Valentine’s Day is supposed to be a day to honor romance, love, and commitment. Yet, this holiday can bring out complex and sometimes painful feelings in some people, whether you are single or in a relationship.
There’s no getting away from it. Retail stores, restaurants, television shows, and even the news will spend the weeks surrounding Valentine’s Day waxing poetic about the power of love. If you are considering a divorce – or have already filed for one – those emotions can quickly go from complicated to painful.
Although Valentine’s Day celebrates romantic love, February 14 can often signal the death knell of a relationship. According to a survey of attorneys, divorce filings jump by about 40 percent each year in mid-February. The number of inquiries about divorce directed at divorce attorneys jumped by about 36 percent during that same period.
There are many reasons why this increase in divorce filings might occur. Some people may have been thinking about ending their marriage for a while but decided to wait until after the holidays to file the paperwork. Others may be waiting to see whether or not their partner rises to the occasion on Valentine’s Day – using the holiday to gauge whether their marriage can be saved.
For those who have already filed for divorce, Valentine’s Day can be a painful reminder that their marriage was unsuccessful. Some may worry about being alone on February 14. Some may even worry that they’ll never find the right partner. With Cupid seemingly hiding behind every corner from Christmas until mid-February, it can be hard to get away from these types of thoughts.
Regardless of what kind of feelings Valentine’s Day evokes in you, it’s important not to let them overwhelm you. A little reframing, with a dash of self-care, can help you get through this day with your heart and mind intact.
- Feel Your Feelings. It’s completely natural to have conflicting emotions on a day that is meant to celebrate love, no matter your current relationship status. But don’t wallow in them. Talk to a trusted friend or family member, or maybe consult a therapist about how you feel. When you can openly talk about your feelings, you can better understand how to move forward.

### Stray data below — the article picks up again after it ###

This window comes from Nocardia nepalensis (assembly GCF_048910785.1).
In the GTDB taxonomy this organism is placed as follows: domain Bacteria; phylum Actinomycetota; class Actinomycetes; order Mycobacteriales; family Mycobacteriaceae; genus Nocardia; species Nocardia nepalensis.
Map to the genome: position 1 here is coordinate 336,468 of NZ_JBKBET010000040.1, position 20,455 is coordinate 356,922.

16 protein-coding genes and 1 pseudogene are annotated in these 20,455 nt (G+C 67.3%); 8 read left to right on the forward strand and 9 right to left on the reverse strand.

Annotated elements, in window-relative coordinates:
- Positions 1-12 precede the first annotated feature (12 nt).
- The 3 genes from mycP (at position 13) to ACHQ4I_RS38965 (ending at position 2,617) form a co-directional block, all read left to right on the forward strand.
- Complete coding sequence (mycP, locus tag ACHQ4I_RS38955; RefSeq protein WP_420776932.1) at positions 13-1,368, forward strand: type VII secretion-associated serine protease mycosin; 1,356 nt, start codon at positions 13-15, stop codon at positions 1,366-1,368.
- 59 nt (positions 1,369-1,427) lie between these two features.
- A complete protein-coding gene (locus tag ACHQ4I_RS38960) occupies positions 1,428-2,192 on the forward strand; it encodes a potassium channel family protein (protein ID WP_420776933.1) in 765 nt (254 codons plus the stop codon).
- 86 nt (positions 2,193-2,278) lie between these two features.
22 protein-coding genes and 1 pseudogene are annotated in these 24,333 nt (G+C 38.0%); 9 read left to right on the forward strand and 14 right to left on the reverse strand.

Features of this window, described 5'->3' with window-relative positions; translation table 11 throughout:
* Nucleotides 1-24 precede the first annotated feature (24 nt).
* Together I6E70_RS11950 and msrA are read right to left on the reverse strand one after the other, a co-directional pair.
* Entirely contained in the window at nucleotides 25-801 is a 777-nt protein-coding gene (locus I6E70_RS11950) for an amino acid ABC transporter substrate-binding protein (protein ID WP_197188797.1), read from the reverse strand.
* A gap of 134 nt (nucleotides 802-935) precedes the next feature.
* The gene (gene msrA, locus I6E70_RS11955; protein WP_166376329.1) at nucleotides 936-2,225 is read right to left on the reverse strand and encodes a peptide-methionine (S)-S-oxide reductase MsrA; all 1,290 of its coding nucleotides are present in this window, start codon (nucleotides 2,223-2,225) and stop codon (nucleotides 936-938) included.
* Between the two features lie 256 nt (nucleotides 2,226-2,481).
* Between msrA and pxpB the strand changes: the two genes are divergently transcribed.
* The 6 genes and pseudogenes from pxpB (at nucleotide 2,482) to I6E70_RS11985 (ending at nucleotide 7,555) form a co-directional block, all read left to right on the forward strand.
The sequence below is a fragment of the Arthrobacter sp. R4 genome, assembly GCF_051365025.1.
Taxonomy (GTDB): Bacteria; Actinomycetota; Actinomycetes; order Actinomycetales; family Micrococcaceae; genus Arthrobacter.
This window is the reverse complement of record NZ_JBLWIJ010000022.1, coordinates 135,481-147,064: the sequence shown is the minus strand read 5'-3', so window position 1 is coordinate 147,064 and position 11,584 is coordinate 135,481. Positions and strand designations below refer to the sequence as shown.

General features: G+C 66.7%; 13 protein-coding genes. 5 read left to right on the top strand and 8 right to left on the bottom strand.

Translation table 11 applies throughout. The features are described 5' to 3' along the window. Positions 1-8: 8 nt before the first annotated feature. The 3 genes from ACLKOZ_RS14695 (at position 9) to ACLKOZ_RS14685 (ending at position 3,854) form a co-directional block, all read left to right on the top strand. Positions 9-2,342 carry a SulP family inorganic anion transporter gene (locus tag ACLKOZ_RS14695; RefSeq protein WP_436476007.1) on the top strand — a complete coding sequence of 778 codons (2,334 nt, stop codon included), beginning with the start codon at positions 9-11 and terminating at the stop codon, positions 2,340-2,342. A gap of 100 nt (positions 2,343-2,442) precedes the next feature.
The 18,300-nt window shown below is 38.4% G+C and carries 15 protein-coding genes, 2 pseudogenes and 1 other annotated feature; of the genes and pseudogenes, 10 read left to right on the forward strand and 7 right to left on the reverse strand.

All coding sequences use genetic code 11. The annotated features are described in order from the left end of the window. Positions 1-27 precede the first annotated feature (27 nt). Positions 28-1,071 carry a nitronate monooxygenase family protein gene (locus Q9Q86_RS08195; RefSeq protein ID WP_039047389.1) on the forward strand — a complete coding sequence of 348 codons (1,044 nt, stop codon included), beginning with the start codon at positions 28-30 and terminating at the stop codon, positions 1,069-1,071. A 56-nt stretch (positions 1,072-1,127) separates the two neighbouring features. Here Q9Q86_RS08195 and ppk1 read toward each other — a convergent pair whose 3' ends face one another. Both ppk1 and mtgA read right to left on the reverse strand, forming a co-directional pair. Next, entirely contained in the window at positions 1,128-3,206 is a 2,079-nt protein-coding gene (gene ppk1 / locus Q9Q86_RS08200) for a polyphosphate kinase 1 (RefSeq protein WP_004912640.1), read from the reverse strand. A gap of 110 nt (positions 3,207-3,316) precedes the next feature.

- Embrace Self Care. There’s no reason why Valentine’s Day has to be a celebration only for couples. You can use the day to find ways to take care of yourself. Grab a massage, or get your nails done. Buy yourself some flowers or a small gift to celebrate.
- Reclaim the Holiday As Your Own. There’s no “right” way to spend Valentine’s Day. Forget the red roses and champagne. You can celebrate it any way you want to. Get together with a group of friends for a fun night out. Stay home with your children and watch funny movies. Or just treat February 14 as if it were any other day. It’s entirely up to you.
As You Considering Divorce?
As you reflect on the past year – and how you and your partner decided to spend Valentine’s Day – you may wonder if it is the right time to end your marriage. Divorce is difficult, no doubt: but it is often the right path to get you out of a bad situation and on to a brighter, more successful future. That said, it’s important to consider the following questions:
- Have you done everything you can to resolve your marital issues?
Divorce is challenging, especially for families. If you’ve done everything you can to make your marriage work, it’s time to move on.
- What is your financial situation?
Divorce means separating your finances. If you are considering divorce, think about your budget and income sources. An attorney can help you determine what share of marital assets you can expect to receive.
- How can you shore up a support system?
You are taking this step to divorce in order to move on to a happier future, but you may still have feelings of sadness at times. It helps to have a support system. When you can lean on family and friends, a therapist, or a support group, those feelings are much easier to process.
If you are considering divorce and want to work with a legal team that will help you secure a brighter future for yourself and your children, contact the Miller Law Group at (914) 685-9805. You can also schedule a confidential consultation with a member of our team. We can help you sort through these complicated feelings – and help you find a way to move forward.